Remarkable advances in the 21st century in information technology have revolutionized modern education. The educational systems must focus on certain issues such as character development, moral formation, discipline, safety, protection from drugs and early sex in schools, etc. These issues are as important as the subject knowledge.
Therefore it is essential that the instructors and the parents look into these aspects more seriously. Stress is a part of a student’s life and can lead to both positive and negative feelings. Therefore it is important to seek appropriate intervention programs in schools and communities.
Exercise is one clear type of stress management that can help students to develop “fight-or-flight” response to stress. It is one of the most important intervention strategies to combat stress.
It helps to check the increased heart rate and the high amounts of insulin and other hormones in the body. Besides, it gives natural mood-enhancing substances known as endorphins, which also counter the stress response. Regular exercise can have a positive impact on a student’s life.
Developing a positive mental attitude is one of the most important parts of stress management. Emotional and mental health is enhanced by exercise, but it also needs to be addressed in terms of some of the behaviors that we choose in the day-to-day life and get rid of harmful coping mechanisms.
Students need to find correct ways of thinking rather than use substances like alcohol, nicotine, and illicit drugs to combat stressful feelings. It becomes necessary to train students’ minds to think positively (Coping with Anxiety and Stress in Everyday Life, 2008).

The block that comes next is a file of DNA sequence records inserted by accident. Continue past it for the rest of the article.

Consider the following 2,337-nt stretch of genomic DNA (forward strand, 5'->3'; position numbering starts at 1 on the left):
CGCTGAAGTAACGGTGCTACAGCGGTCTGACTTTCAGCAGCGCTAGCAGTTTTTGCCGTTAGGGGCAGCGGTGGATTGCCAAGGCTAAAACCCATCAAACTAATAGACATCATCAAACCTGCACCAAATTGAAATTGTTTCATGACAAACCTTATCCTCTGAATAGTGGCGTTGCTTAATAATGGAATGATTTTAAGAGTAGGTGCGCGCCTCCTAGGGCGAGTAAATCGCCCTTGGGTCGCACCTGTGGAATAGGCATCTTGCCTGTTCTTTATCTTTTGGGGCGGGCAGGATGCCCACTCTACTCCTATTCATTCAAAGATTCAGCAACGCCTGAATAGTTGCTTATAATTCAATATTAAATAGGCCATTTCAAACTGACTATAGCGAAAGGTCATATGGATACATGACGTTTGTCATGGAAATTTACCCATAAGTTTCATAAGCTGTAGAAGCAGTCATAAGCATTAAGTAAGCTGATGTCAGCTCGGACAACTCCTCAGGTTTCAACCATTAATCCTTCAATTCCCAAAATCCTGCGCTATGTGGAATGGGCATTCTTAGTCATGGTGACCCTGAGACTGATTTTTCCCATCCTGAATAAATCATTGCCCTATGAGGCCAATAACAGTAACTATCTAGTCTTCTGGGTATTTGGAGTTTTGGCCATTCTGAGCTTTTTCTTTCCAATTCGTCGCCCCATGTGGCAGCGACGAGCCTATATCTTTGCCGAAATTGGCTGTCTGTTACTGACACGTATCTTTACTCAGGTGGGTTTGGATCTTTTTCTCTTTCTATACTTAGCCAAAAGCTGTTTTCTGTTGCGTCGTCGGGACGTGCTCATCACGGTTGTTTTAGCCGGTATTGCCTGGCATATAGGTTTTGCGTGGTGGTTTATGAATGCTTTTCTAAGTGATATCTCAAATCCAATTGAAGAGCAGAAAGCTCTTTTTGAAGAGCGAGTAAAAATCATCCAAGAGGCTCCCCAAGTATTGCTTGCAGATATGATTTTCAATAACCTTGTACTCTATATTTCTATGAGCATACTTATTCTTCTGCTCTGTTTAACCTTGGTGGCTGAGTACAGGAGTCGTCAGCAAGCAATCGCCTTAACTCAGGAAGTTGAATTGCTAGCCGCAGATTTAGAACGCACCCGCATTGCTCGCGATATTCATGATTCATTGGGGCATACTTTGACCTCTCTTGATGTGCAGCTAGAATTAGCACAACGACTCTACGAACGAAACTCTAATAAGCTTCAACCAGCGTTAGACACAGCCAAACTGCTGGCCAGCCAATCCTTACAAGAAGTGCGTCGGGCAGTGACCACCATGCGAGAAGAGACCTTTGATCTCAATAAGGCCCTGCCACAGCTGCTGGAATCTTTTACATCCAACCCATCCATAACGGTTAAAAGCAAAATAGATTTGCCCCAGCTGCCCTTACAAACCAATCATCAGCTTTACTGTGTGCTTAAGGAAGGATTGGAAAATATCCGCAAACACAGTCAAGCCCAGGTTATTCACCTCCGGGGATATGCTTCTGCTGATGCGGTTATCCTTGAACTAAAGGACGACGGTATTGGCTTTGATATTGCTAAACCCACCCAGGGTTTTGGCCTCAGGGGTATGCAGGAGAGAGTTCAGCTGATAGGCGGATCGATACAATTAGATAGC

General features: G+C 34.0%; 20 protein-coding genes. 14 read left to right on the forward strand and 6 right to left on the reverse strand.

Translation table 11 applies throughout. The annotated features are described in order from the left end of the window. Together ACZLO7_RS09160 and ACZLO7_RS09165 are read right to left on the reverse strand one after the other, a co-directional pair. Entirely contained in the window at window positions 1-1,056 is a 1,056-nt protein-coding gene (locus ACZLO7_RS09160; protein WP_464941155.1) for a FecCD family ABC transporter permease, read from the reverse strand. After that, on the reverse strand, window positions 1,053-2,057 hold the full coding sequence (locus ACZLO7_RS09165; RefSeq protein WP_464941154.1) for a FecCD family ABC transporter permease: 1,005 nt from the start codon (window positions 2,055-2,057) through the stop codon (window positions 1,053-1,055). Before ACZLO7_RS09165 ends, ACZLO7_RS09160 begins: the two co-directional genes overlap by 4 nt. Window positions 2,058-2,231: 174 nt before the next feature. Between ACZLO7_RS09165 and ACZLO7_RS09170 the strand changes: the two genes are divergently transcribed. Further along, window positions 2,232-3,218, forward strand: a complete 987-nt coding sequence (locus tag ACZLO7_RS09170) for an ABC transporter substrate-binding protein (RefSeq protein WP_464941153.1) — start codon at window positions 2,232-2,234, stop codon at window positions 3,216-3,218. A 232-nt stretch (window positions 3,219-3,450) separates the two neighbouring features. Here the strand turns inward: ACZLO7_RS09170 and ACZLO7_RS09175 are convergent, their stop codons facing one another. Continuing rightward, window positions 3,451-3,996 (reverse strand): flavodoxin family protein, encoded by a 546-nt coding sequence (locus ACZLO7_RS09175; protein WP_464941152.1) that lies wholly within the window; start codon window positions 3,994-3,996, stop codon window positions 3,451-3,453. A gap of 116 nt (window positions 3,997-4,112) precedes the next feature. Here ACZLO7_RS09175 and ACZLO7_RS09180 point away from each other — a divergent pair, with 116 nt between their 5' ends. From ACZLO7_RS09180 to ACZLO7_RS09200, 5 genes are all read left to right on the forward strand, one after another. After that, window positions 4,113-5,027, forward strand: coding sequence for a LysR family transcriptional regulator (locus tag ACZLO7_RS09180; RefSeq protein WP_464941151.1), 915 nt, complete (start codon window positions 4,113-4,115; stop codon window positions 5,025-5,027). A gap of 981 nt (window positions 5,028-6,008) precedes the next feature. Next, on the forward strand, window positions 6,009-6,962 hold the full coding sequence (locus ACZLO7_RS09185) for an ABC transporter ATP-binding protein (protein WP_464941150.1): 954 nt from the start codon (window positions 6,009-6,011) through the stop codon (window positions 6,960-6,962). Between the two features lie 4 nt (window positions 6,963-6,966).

Having a healthy diet is another aspect that students need to act on. Balanced nutrition is important. A proper diet will go a long way to reducing stress levels among students. When children are stressed, they often eat junk food to comfort themselves.
This leads to the serious problems such as obesity, cardiac problems, etc. at a very young age. Students need to be taught to be careful in their diet, drink plenty of water, and reduce the intake of caffeine and alcohol. All this will go a long way to helping the children cope with stress naturally.
Only then will we be approaching stress management in a healthy and life-extending way. Meditating regularly is quite normal and studies have shown that it is very useful in dropping stress levels and helping to decrease your blood pressure.
It is also essential to get enough sleep as this is the time the body uses to repair and renovate itself. Students after the stressful routines need to take adequate rest. Many students have taken up habits such as depending on alcohol and drugs as a nightcap.
This actually makes the sleep patterns worse. Long hours of reading at night and staying up too late can have serious health problems. Simple techniques like taking a long, soothing bath before bed is a way to support the body to go to sleep. Taking short breaks from routines is a good way to get rid of stress. Even a weekend away will help. Taking a short break will allow the student to recharge and let the stress drain away.
Some institutions offer group therapy for people with social anxiety, which provides an opportunity to learn how to overcome fears in a safe environment with people who understand the personal feelings of children. Researchers have demonstrated that alcohol, in fact, triggers the fight-or-flight response by stimulating the release of stress hormones such as corticosterone and adrenaline.
An important intervention strategy is increasing the sense of control over social anxiety by learning anxiety reduction techniques. Further, nutritional strategies for reducing anxiety, deep breathing, guided meditation, and cognitive-behavioral strategies are just a few examples of anxiety reduction techniques that need to be included in the intervention program.
For instance, “NIH studies indicate that cognitive-behavioral therapy can be as successful as medication in treating anxiety, and even more effective than medication at preventing the long-term reappearance of anxiety” (Repich, N.D.).